He slapped her hard. Salander opened her eyes wide, but before she could react, he grabbed her by the shoulder and threw her on to the bed. The violence caught her by surprise. When she tried to turn over, he pressed her down on the bed and straddled her.
That's just to give you a little taste of what one is dealing with by picking up this book. If you can handle that and the previous x
amount of paragraphs and the following x
amount of paragraphs, you're golden. If that sort of makes that thing in your throat rise up a little bit and make your mouth taste sour, you might reconsider reading this book.
I wasn't going to read this book, ever. But then I saw the theater up the street from me (a cool one that plays those indie and art films, and their popcorn is always sort of either stale or slightly burnt, and the employees all have an air of snootiness - it's one of my favorite places in town) is showing the foreign movie. My first thought was, "When did they make a movie of this book?" My second thought was, "Dammit. I sort of want to see that movie." My third thought was, "Sonsofbitches. I can't see it until I read it." (Yes, I'm hard on myself, thanks.) So last weekend when we went out of town I decided it was the best time to purchase it and read it. The mini-break was going to entail my boyfriend spending hours playing guitars with his brother and then later with his BFF, and his brother's fiance and his BFF's wife were all conveniently elsewhere for the most part, so I had the fantastic opportunity to tag along and not have to do a damn thing
. I sat on the couch/futon/floor and read. I read a freaking lot. This was the book I had along to read.
It passed the time. It didn't bore me. It held my attention.
And... that's about it.
It didn't turn my world upside down, or even teeter it necessarily. This is what I like to refer to as a nice popcorn read. I didn't have to give it a lot of thought, the story sort of did the work for me, I was just an innocent and willing bystander. I actually got a little annoyed the few times when it felt like I was beginning to have to work. Like figuring out who the hell Larsson was talking about at any given moment - he was apparently one of those authors who liked to use a character's first name in one sentence and then refer to the same character by their last name in the next sentence. What's up with that? Make a freaking decision and stick with it. Eventually I stopped caring so much.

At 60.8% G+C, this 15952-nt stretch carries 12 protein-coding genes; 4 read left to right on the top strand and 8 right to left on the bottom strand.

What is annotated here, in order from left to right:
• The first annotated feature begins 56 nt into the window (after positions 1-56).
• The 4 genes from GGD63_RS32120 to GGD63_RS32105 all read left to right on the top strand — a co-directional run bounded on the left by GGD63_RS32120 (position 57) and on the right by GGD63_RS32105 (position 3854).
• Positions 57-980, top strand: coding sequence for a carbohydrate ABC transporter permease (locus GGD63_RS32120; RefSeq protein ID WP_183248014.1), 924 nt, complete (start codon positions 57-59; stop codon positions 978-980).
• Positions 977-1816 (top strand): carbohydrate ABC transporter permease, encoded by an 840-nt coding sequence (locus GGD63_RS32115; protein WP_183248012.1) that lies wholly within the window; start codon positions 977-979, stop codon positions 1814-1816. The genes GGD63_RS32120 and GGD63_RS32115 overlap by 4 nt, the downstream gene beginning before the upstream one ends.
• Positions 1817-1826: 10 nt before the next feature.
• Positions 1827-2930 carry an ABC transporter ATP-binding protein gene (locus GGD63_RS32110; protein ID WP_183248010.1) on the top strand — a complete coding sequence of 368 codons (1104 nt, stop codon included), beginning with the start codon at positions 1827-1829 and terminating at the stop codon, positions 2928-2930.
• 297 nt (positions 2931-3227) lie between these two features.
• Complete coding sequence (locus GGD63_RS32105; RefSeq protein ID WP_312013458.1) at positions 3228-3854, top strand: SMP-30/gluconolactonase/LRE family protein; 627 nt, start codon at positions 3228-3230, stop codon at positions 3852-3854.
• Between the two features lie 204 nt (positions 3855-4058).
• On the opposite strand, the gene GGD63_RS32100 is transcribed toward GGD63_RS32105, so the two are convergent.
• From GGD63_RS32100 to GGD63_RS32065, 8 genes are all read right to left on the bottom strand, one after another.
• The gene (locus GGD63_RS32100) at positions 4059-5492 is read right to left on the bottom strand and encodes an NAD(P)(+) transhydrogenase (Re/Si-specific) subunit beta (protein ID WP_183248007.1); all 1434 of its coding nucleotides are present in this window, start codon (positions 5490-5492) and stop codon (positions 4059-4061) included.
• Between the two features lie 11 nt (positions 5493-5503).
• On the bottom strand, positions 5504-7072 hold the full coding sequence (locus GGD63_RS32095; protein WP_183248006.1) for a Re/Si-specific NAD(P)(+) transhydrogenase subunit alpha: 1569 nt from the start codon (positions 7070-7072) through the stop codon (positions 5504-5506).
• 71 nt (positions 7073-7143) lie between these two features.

My biggest annoyance with the book (and likely to be the most offense to lovers of this book who stumble across my humble review here) was not the violence and the rape; it actually was Lisbeth Salander. The female protagonist. Okay, so she's cool. I get
that. She's Hotty-McHotterson, all corporate and world-weary and a computer hacker to boot. She's pierced and inked, and for some reason this is such a source of fascination for Larsson (and apparently everyone who reads this book). Every time Salander comes into the story there is a mention about her piercings, her surly attitude, her tough clothes, her tattoos. At one point another character counts her tattoos. Six. Six
. This apparently contributes to some point Larsson was trying to make that Salander is a social freak, but he's still clearly obsessed with the image of her. For the record, numerous piercings, surly attitudes, tough clothes and six tattoos sums up just about every female I know. It's not all that bizarre. This is, after all, the 21st century. Anyone who lived through the 80s/90s either embodies all of those things or at least doesn't bat an eyelash at those things in others. Maybe it's different in Sweden. Maybe they're just now getting the whole dyed-hair-pierced-faces-crazy-tattoos craze there. Wow. Way to go, Sweden. Maybe if you all hadn't spent the last 30 years listening to ABBA and Europe obsessively
, you might actually not find kick-ass girls in boots all that magical.
All of these unfair generalizations aside, I can honestly say that I read this book and I'm not all that excited about it. I'm not dying to read the next one, but I'm sure I will eventually (probably if they make a movie of it too). I'm certainly not waiting with bated breath for the third book in the trilogy to come out. I guess I'm just not that fascinated by Salander in particular, so I don't really care what happens to her next. Maybe the movie will make me feel differently. We'll see.
ETA (01/14/12): I have since read The Girl Who Played with Fire
which I enjoyed more than this first book, though my impression of Lisbeth hadn't changed that much. I have also seen the Hollywood version of The Girl with the Dragon Tattoo
which I liked more than the book because the performances were fantastic, Fincher is a wonderful director, and I felt like the characters could breathe which is something I felt they were unable to do in the book because they were so constricted and pigeon-holed.